Why I don't Sell on Etsy: Pros and Cons

Why I don't Sell on Etsy: Pros and Cons




When people find out that I make and sell earrings, the first question they generally ask is, ‘Do you have an Etsy?’

Fun fact, I DO have an Etsy, but I don’t actively sell on it. Instead I use it to buy some of my supplies and materials (which in itself can be a real pain, more on that later).

I opened an Etsy shop back in 2009 to try and sell my art and products with my art on it (ie. prints and greeting cards). Another fun fact, Etsy is NOT a great place to try and sell art. Art is just really hard to sell.

Flash forward to now, almost eleven years later, I chose to not to go back to Etsy to try and sell my work. Why you ask? To put it simply, it didn’t make sense for me. It may however, make sense for others. So let’s look at the pros and cons below.


  • Etsy is EASY. The main pro of Etsy that you’ll hear from many people is that it is easy. For those of you who like myself, are not engineers/programers/web designers/etc, Etsy makes it incredibly easy for anyone to ‘open a shop.’ Listing items is made super easy on Etsy as it organizes all the descriptions you can enter for your products. You honestly could leave this blog and set up a shop in minutes if you wanted to. Etsy is also easy to use for buyers, which is key if you’re trying to make sales.

  • Traffic. Etsy gains a lot of traffic because people trust the platform, it’s basically a household word these days. This kind of trust is huge pro for a seller. If a person enters Etsy already trusting the platform, they therefore trust to spend their money in your shop. Etsy can get you in front of potential customers (IF you have patience and put in the work).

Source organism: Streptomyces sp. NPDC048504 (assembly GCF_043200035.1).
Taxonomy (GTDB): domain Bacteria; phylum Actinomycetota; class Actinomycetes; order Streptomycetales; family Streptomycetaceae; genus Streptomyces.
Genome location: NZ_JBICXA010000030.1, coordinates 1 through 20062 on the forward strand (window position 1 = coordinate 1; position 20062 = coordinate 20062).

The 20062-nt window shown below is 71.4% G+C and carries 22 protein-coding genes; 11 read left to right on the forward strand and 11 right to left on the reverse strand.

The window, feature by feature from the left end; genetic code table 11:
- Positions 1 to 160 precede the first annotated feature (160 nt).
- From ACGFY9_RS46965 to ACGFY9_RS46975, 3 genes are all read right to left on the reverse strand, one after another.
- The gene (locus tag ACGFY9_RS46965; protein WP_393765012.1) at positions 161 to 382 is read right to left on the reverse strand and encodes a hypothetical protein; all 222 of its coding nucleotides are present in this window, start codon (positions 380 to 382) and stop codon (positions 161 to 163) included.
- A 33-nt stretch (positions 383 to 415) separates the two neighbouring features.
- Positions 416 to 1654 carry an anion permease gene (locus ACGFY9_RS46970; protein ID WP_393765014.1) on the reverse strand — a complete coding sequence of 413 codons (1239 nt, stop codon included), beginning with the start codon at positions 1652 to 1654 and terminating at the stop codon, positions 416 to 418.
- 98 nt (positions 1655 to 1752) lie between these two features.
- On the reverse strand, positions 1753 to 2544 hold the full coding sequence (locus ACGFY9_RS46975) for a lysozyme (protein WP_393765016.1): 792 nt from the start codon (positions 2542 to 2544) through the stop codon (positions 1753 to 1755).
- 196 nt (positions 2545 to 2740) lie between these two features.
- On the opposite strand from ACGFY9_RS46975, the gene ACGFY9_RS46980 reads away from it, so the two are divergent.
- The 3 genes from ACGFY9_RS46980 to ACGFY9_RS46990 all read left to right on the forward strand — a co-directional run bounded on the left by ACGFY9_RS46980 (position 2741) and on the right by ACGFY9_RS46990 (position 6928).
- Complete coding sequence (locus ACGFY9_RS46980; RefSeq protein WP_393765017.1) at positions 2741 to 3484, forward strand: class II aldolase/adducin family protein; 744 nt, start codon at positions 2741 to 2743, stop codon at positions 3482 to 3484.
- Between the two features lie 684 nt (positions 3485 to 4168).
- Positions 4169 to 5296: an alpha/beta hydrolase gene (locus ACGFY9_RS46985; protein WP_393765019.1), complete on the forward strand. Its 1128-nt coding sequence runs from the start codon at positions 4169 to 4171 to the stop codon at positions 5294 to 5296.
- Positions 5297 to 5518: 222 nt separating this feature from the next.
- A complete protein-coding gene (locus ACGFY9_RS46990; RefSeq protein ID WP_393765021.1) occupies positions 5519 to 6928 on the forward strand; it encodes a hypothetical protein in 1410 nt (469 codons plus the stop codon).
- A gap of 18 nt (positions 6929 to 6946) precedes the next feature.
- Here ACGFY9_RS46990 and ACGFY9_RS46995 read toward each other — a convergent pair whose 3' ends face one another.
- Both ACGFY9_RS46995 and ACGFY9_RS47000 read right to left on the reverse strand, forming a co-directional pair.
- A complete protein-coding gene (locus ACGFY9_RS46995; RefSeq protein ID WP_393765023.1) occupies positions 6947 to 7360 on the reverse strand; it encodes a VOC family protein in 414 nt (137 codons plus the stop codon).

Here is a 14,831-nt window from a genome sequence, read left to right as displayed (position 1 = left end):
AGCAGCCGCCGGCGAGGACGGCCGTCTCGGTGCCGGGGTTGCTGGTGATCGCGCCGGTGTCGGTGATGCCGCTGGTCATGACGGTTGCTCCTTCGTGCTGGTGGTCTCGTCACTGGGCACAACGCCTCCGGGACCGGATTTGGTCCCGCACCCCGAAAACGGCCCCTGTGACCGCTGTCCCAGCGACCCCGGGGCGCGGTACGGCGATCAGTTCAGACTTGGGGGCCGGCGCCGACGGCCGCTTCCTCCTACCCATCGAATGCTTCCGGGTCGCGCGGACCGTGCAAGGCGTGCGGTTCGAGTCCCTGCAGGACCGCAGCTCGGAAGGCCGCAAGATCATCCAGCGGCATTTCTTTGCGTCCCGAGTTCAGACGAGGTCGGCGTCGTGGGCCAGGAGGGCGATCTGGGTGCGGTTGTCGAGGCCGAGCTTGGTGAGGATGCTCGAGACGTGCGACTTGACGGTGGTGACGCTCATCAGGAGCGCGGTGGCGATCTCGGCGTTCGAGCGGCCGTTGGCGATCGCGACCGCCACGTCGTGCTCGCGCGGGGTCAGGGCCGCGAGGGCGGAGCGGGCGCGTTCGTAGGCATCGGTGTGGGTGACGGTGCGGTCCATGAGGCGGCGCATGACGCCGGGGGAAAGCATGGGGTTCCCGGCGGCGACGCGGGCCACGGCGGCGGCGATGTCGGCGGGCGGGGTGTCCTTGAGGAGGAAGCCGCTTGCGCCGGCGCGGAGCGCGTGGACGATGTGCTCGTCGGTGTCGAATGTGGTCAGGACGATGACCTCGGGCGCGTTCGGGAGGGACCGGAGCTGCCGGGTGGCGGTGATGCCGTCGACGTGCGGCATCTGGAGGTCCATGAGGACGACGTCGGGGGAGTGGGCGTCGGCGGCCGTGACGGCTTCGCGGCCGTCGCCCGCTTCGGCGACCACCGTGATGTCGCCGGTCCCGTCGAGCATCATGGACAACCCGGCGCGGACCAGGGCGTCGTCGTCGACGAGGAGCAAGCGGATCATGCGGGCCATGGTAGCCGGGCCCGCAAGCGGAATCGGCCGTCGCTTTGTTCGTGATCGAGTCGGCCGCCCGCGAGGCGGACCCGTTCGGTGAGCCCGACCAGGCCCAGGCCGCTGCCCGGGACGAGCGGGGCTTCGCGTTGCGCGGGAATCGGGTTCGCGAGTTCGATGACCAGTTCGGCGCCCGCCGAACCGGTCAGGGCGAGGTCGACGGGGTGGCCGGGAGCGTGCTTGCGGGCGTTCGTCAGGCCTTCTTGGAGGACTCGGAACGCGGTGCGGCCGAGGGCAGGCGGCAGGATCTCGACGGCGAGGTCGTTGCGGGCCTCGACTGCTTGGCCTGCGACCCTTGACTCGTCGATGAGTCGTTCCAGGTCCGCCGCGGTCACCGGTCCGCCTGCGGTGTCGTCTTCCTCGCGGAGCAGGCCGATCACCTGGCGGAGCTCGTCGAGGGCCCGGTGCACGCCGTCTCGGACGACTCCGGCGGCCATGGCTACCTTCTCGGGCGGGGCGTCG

• Returning Customers: Etsy makes it super easy for sellers to run sales, send coupon codes, etc. If someone favorites your shop, they are immediately notified whenever you add new listings when they log in. Little things like this encourage a returning customer. You can also entice those who have hearted an item of yours by sending them personal discount codes. All of these selling tools are free to utilize.



  • Etsy is saturated. This was the biggest con for me personally, given that Etsy is incredibly saturated with earrings. It's hard to get noticed than ever before on the platform, you really have to put in the work for your shop to get traffic. From learning how to utilize tags to paid ads, to listing new items consistently, it can become a job to try and gain traffic to your shop (fwiw, it IS a job no matter what platform you use to sell on).

  • Loss of brand identity. Honestly, this is another huge con not many people think about. When someone buys, let’s say a pair of earrings from your shop, and a friend asks them where they got them, they’ll say, ‘I got them from Etsy,’ NOT your shop. Ouch, think about that one for a sec. Now if someone buys a pair of earrings from my site, they’ll say, ‘I got them from Palettes and Petals!’ = Win.